The Power 5 conferences last year voted almost unanimously to implement full cost-of-attendance scholarships, beginning with the 2015-16 academic year. This means that athletes in the key revenue-producing sports will be compensated beyond the value of a traditional scholarship, but where the "traditional scholarship" ends and "cost of attendance" begins is already confusing.
To this point the numbers have been rooted mostly in speculation, and it seems with every update, the numbers are different. Take a look at this report from Andrea Adelson in April, and compare them to Jon Solomon's survey numbers this week. There are so many caveats to Solomon's data, I lost count. "Such-and-such school has a $ figure for in-state students, and so-and-whatnot figure for out-of-state students."
It's a lot to take in, but if we accept Solomon's survey figures as concrete evidence of not only how this varies between schools but between athletes at a school, it's pretty tough to assess the initial impact of these scholarships.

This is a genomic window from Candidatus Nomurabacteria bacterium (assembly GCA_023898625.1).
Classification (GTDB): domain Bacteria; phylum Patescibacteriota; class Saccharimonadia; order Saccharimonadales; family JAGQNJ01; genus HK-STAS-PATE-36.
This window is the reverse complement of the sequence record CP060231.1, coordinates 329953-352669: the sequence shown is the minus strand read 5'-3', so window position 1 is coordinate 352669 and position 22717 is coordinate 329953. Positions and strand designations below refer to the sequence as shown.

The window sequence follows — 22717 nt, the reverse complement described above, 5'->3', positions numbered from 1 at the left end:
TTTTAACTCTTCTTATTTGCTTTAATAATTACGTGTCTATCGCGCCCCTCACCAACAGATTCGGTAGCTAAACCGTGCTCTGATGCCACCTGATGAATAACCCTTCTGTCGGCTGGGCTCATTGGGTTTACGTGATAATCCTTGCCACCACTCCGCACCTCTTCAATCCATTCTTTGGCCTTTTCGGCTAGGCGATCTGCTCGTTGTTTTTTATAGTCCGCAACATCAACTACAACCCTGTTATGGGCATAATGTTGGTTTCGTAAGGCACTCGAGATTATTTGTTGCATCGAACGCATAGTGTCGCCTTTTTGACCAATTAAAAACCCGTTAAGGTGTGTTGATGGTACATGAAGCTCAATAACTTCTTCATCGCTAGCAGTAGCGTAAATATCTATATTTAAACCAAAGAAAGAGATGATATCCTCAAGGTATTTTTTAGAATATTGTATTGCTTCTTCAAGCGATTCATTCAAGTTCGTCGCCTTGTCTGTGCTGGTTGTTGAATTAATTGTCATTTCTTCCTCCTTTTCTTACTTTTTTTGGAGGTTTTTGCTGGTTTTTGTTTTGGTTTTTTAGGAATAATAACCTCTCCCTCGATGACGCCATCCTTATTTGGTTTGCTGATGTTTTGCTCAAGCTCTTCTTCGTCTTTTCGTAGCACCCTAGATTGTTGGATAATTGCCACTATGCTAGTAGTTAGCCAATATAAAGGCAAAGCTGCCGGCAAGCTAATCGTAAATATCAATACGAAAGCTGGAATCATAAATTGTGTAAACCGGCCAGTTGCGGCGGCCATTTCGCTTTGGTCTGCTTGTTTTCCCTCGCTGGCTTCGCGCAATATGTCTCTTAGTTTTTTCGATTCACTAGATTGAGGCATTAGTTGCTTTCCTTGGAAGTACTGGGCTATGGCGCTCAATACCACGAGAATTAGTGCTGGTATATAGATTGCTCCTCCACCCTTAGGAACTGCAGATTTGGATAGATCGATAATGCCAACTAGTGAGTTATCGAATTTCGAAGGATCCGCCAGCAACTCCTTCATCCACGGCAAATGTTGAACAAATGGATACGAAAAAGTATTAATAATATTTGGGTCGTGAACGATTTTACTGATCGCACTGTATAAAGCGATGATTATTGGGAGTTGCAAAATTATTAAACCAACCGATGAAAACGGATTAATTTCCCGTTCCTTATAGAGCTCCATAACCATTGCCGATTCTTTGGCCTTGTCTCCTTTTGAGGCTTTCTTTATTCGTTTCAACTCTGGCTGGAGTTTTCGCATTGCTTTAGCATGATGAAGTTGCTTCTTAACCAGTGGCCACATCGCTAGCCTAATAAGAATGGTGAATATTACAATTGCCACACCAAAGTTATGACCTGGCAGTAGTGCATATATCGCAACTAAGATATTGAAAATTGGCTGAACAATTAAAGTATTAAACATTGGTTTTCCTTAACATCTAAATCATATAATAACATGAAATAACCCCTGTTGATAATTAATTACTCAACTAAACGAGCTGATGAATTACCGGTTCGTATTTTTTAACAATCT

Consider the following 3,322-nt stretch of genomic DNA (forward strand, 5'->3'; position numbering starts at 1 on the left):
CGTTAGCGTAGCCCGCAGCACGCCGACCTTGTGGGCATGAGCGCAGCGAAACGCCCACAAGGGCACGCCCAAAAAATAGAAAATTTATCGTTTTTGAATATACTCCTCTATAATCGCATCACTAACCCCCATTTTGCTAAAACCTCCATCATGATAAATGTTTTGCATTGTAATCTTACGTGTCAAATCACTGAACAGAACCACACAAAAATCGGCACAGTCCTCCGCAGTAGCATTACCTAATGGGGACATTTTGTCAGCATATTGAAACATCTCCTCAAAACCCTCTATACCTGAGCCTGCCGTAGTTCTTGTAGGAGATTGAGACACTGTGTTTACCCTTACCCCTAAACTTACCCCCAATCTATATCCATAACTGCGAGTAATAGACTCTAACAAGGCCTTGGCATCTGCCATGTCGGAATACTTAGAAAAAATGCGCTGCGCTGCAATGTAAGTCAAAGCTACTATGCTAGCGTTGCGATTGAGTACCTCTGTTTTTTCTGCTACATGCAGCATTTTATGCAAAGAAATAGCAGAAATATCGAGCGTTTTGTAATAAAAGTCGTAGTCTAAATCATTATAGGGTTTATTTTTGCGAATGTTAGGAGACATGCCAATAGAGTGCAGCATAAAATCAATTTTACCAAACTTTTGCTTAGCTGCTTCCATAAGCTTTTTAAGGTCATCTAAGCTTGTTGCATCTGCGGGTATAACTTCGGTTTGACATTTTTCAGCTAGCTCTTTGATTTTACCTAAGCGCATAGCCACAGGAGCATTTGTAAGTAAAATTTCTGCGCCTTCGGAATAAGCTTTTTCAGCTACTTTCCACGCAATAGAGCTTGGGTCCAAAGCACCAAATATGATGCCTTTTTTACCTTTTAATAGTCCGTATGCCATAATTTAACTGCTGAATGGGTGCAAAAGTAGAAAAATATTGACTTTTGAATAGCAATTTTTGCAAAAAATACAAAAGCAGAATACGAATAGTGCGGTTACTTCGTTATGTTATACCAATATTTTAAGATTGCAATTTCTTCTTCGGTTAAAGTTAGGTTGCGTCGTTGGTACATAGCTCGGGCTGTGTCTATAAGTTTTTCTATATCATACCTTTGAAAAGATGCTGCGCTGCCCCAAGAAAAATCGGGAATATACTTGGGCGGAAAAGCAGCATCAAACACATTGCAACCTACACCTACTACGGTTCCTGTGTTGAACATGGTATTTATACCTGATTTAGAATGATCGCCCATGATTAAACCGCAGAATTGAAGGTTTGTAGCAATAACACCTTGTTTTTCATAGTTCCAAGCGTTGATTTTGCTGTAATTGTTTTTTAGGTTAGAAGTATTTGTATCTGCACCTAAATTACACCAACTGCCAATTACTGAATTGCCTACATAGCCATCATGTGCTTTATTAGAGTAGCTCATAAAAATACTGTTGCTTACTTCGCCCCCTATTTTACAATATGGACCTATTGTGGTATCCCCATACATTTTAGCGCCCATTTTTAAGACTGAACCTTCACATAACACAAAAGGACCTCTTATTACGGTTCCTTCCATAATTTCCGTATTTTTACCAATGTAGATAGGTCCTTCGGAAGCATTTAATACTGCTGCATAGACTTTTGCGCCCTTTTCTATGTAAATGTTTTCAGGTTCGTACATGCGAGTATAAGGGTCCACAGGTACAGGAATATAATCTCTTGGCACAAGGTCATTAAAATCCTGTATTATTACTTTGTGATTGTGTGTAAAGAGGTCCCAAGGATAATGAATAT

This is not an argument against full cost-of-attendance scholarships, nor is it a call for uniformity across the country. The cost of living does vary from place to place (surprise!). The players deserve every last cent they are promised; football players make the entire athletics department possible, and basketball players make Jim Nantz possible. For that the former should be commended, and the latter assured that it's not their fault.
Thing is, we know NC State has been trying to conjure up some COA money in a dishonest manner. Everyone is doing this, because how do you honestly track some number based on a vague formula with a bunch of variables? You don't. The NCAA is already too busy and PR-dead to matter. This is another item on the to-do pile. Mark Emmert has forgotten half of his to-do pile.
Cost-of-attendance may be in the details, or the fifty-thousand-dollar hammer; we just don't know yet. Which do you ignore, and to what degree? The NCAA has neither the time nor the lawyers to become a cousin of the IRS.
This year is a freebie, and long-term, maybe the differences in cost of attendance don't matter. But let's not forget that this year is a freebie.